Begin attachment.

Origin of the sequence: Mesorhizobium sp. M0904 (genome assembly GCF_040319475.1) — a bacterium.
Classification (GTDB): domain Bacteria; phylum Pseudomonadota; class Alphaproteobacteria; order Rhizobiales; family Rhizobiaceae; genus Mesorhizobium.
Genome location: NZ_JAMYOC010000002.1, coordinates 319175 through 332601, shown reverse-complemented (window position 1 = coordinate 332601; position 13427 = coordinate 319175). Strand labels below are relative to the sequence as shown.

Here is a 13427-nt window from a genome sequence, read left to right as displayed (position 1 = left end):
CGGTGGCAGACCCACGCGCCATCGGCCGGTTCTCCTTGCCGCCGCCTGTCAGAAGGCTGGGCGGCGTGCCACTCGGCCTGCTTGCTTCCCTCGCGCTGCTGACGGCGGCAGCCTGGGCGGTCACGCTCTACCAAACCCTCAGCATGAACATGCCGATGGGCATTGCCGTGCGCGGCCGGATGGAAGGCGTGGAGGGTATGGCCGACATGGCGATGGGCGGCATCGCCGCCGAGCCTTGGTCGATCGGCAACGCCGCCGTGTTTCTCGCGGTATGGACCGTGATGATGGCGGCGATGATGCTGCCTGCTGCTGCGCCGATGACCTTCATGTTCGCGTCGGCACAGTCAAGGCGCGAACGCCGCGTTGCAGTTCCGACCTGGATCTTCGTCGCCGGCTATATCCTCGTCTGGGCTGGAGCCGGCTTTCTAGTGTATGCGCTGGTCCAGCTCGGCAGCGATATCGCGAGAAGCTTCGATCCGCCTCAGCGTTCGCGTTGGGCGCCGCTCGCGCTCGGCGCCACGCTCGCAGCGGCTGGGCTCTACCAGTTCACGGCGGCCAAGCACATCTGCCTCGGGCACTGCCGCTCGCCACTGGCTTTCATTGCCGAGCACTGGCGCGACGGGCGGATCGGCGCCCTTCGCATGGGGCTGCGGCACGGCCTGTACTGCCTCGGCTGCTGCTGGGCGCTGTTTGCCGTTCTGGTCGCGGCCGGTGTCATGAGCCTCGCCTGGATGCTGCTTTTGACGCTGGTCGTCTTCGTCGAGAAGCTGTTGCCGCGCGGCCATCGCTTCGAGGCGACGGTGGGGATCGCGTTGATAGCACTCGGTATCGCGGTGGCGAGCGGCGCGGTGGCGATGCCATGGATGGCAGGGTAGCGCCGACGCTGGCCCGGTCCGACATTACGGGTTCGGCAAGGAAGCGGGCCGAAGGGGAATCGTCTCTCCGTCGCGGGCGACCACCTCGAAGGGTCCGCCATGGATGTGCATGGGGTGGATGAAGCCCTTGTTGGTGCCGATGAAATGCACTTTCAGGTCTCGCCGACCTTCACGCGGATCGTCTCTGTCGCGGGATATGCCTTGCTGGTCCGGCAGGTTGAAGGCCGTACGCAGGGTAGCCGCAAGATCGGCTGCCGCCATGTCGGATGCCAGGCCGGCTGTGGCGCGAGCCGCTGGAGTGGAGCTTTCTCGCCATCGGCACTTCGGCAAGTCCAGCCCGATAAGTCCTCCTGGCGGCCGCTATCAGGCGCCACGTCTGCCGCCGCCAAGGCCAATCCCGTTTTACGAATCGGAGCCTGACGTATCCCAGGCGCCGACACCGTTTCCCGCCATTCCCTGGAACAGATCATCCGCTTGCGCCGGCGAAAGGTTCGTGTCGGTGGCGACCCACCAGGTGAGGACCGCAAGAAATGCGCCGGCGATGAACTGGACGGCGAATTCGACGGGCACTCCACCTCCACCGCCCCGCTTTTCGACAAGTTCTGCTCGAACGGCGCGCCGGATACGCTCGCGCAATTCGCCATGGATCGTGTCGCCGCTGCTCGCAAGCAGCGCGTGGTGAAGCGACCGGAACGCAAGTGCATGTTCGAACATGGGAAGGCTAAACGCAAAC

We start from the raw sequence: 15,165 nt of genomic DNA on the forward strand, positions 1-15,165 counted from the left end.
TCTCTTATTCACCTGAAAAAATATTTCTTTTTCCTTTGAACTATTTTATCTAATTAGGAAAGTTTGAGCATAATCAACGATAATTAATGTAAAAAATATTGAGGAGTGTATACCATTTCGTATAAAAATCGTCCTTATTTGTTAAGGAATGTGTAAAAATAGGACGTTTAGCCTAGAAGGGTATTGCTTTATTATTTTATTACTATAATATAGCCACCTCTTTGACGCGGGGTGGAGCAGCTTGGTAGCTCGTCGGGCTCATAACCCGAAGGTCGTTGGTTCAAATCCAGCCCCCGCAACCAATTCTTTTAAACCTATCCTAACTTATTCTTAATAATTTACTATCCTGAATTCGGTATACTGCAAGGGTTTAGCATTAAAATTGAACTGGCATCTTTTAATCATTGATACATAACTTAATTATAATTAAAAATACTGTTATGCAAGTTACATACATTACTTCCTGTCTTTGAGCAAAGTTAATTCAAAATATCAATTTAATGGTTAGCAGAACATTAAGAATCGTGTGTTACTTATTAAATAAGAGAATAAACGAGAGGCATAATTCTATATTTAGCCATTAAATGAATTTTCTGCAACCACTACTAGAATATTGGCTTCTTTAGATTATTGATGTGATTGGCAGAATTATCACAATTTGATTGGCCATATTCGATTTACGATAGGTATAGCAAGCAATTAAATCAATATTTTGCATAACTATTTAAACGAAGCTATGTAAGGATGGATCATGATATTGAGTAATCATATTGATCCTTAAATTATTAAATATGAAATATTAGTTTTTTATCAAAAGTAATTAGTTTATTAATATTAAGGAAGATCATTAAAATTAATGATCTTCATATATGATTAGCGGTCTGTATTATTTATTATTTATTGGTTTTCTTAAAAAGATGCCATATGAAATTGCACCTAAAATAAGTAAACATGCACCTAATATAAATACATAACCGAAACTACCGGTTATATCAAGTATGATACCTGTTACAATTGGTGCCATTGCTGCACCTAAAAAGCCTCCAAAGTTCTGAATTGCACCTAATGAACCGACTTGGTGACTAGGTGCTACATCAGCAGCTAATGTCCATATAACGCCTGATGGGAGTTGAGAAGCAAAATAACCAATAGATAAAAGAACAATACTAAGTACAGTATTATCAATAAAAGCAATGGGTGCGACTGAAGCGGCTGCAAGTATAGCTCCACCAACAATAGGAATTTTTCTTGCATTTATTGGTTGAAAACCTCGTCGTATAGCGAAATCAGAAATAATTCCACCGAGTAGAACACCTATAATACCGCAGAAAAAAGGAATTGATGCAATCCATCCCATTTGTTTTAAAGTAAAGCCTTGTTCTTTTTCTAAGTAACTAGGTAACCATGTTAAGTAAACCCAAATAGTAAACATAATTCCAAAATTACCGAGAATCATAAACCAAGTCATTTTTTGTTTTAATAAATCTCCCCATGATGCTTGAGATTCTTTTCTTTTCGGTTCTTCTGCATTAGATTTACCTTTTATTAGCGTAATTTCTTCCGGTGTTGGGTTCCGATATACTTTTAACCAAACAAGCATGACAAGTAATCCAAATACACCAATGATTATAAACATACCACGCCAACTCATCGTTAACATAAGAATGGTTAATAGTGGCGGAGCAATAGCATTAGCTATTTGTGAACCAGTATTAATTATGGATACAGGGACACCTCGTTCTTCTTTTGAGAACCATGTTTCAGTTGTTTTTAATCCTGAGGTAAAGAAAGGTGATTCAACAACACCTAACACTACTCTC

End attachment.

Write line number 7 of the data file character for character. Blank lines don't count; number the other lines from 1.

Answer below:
TCTCTTATTCACCTGAAAAAATATTTCTTTTTCCTTTGAACTATTTTATCTAATTAGGAAAGTTTGAGCATAATCAACGATAATTAATGTAAAAAATATTGAGGAGTGTATACCATTTCGTATAAAAATCGTCCTTATTTGTTAAGGAATGTGTAAAAATAGGACGTTTAGCCTAGAAGGGTATTGCTTTATTATTTTATTACTATAATATAGCCACCTCTTTGACGCGGGGTGGAGCAGCTTGGTAGCTCGTCGGGCTCATAACCCGAAGGTCGTTGGTTCAAATCCAGCCCCCGCAACCAATTCTTTTAAACCTATCCTAACTTATTCTTAATAATTTACTATCCTGAATTCGGTATACTGCAAGGGTTTAGCATTAAAATTGAACTGGCATCTTTTAATCATTGATACATAACTTAATTATAATTAAAAATACTGTTATGCAAGTTACATACATTACTTCCTGTCTTTGAGCAAAGTTAATTCAAAATATCAATTTAATGGTTAGCAGAACATTAAGAATCGTGTGTTACTTATTAAATAAGAGAATAAACGAGAGGCATAATTCTATATTTAGCCATTAAATGAATTTTCTGCAACCACTACTAGAATATTGGCTTCTTTAGATTATTGATGTGATTGGCAGAATTATCACAATTTGATTGGCCATATTCGATTTACGATAGGTATAGCAAGCAATTAAATCAATATTTTGCATAACTATTTAAACGAAGCTATGTAAGGATGGATCATGATATTGAGTAATCATATTGATCCTTAAATTATTAAATATGAAATATTAGTTTTTTATCAAAAGTAATTAGTTTATTAATATTAAGGAAGATCATTAAAATTAATGATCTTCATATATGATTAGCGGTCTGTATTATTTATTATTTATTGGTTTTCTTAAAAAGATGCCATATGAAATTGCACCTAAAATAAGTAAACATGCACCTAATATAAATACATAACCGAAACTACCGGTTATATCAAGTATGATACCTGTTACAATTGGTGCCATTGCTGCACCTAAAAAGCCTCCAAAGTTCTGAATTGCACCTAATGAACCGACTTGGTGACTAGGTGCTACATCAGCAGCTAATGTCCATATAACGCCTGATGGGAGTTGAGAAGCAAAATAACCAATAGATAAAAGAACAATACTAAGTACAGTATTATCAATAAAAGCAATGGGTGCGACTGAAGCGGCTGCAAGTATAGCTCCACCAACAATAGGAATTTTTCTTGCATTTATTGGTTGAAAACCTCGTCGTATAGCGAAATCAGAAATAATTCCACCGAGTAGAACACCTATAATACCGCAGAAAAAAGGAATTGATGCAATCCATCCCATTTGTTTTAAAGTAAAGCCTTGTTCTTTTTCTAAGTAACTAGGTAACCATGTTAAGTAAACCCAAATAGTAAACATAATTCCAAAATTACCGAGAATCATAAACCAAGTCATTTTTTGTTTTAATAAATCTCCCCATGATGCTTGAGATTCTTTTCTTTTCGGTTCTTCTGCATTAGATTTACCTTTTATTAGCGTAATTTCTTCCGGTGTTGGGTTCCGATATACTTTTAACCAAACAAGCATGACAAGTAATCCAAATACACCAATGATTATAAACATACCACGCCAACTCATCGTTAACATAAGAATGGTTAATAGTGGCGGAGCAATAGCATTAGCTATTTGTGAACCAGTATTAATTATGGATACAGGGACACCTCGTTCTTCTTTTGAGAACCATGTTTCAGTTGTTTTTAATCCTGAGGTAAAGAAAGGTGATTCAACAACACCTAACACTACTCTC